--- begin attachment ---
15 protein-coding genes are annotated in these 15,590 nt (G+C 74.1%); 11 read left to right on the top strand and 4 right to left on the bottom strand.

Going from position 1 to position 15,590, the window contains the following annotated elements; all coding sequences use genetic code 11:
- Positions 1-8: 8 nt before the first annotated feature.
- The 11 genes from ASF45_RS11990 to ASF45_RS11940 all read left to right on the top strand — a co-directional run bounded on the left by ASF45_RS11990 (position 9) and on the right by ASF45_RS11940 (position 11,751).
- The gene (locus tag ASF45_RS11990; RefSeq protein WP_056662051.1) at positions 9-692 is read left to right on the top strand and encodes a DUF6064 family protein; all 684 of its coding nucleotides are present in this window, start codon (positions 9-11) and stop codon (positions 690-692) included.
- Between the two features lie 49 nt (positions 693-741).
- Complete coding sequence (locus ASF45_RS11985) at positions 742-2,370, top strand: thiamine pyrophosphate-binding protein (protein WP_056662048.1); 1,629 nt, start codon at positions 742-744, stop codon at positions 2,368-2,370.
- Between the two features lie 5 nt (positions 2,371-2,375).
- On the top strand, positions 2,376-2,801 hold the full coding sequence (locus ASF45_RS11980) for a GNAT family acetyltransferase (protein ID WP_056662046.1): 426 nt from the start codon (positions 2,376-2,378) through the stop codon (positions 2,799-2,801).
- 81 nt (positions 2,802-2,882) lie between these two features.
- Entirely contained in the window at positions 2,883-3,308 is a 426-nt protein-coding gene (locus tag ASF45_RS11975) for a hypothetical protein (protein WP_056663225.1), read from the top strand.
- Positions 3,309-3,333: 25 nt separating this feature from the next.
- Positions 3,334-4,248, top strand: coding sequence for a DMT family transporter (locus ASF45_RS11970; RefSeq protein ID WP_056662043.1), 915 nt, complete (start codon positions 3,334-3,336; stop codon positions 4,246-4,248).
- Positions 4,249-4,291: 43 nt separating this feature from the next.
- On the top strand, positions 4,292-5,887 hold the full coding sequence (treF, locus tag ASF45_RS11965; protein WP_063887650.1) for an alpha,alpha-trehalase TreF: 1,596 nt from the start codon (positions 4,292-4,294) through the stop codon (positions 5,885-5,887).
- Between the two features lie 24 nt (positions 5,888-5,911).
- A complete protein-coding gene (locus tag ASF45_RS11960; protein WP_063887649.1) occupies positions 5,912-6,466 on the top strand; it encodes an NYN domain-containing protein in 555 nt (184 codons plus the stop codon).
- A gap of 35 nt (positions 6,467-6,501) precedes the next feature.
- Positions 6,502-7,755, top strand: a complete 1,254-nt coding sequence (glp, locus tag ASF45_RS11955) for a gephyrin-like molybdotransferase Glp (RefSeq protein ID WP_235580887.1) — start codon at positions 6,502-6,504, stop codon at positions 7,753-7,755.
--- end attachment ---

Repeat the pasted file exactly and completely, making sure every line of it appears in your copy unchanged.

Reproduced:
15 protein-coding genes are annotated in these 15,590 nt (G+C 74.1%); 11 read left to right on the top strand and 4 right to left on the bottom strand.

Going from position 1 to position 15,590, the window contains the following annotated elements; all coding sequences use genetic code 11:
- Positions 1-8: 8 nt before the first annotated feature.
- The 11 genes from ASF45_RS11990 to ASF45_RS11940 all read left to right on the top strand — a co-directional run bounded on the left by ASF45_RS11990 (position 9) and on the right by ASF45_RS11940 (position 11,751).
- The gene (locus tag ASF45_RS11990; RefSeq protein WP_056662051.1) at positions 9-692 is read left to right on the top strand and encodes a DUF6064 family protein; all 684 of its coding nucleotides are present in this window, start codon (positions 9-11) and stop codon (positions 690-692) included.
- Between the two features lie 49 nt (positions 693-741).
- Complete coding sequence (locus ASF45_RS11985) at positions 742-2,370, top strand: thiamine pyrophosphate-binding protein (protein WP_056662048.1); 1,629 nt, start codon at positions 742-744, stop codon at positions 2,368-2,370.
- Between the two features lie 5 nt (positions 2,371-2,375).
- On the top strand, positions 2,376-2,801 hold the full coding sequence (locus ASF45_RS11980) for a GNAT family acetyltransferase (protein ID WP_056662046.1): 426 nt from the start codon (positions 2,376-2,378) through the stop codon (positions 2,799-2,801).
- 81 nt (positions 2,802-2,882) lie between these two features.
- Entirely contained in the window at positions 2,883-3,308 is a 426-nt protein-coding gene (locus tag ASF45_RS11975) for a hypothetical protein (protein WP_056663225.1), read from the top strand.
- Positions 3,309-3,333: 25 nt separating this feature from the next.
- Positions 3,334-4,248, top strand: coding sequence for a DMT family transporter (locus ASF45_RS11970; RefSeq protein ID WP_056662043.1), 915 nt, complete (start codon positions 3,334-3,336; stop codon positions 4,246-4,248).
- Positions 4,249-4,291: 43 nt separating this feature from the next.
- On the top strand, positions 4,292-5,887 hold the full coding sequence (treF, locus tag ASF45_RS11965; protein WP_063887650.1) for an alpha,alpha-trehalase TreF: 1,596 nt from the start codon (positions 4,292-4,294) through the stop codon (positions 5,885-5,887).
- Between the two features lie 24 nt (positions 5,888-5,911).
- A complete protein-coding gene (locus tag ASF45_RS11960; protein WP_063887649.1) occupies positions 5,912-6,466 on the top strand; it encodes an NYN domain-containing protein in 555 nt (184 codons plus the stop codon).
- A gap of 35 nt (positions 6,467-6,501) precedes the next feature.
- Positions 6,502-7,755, top strand: a complete 1,254-nt coding sequence (glp, locus tag ASF45_RS11955) for a gephyrin-like molybdotransferase Glp (RefSeq protein ID WP_235580887.1) — start codon at positions 6,502-6,504, stop codon at positions 7,753-7,755.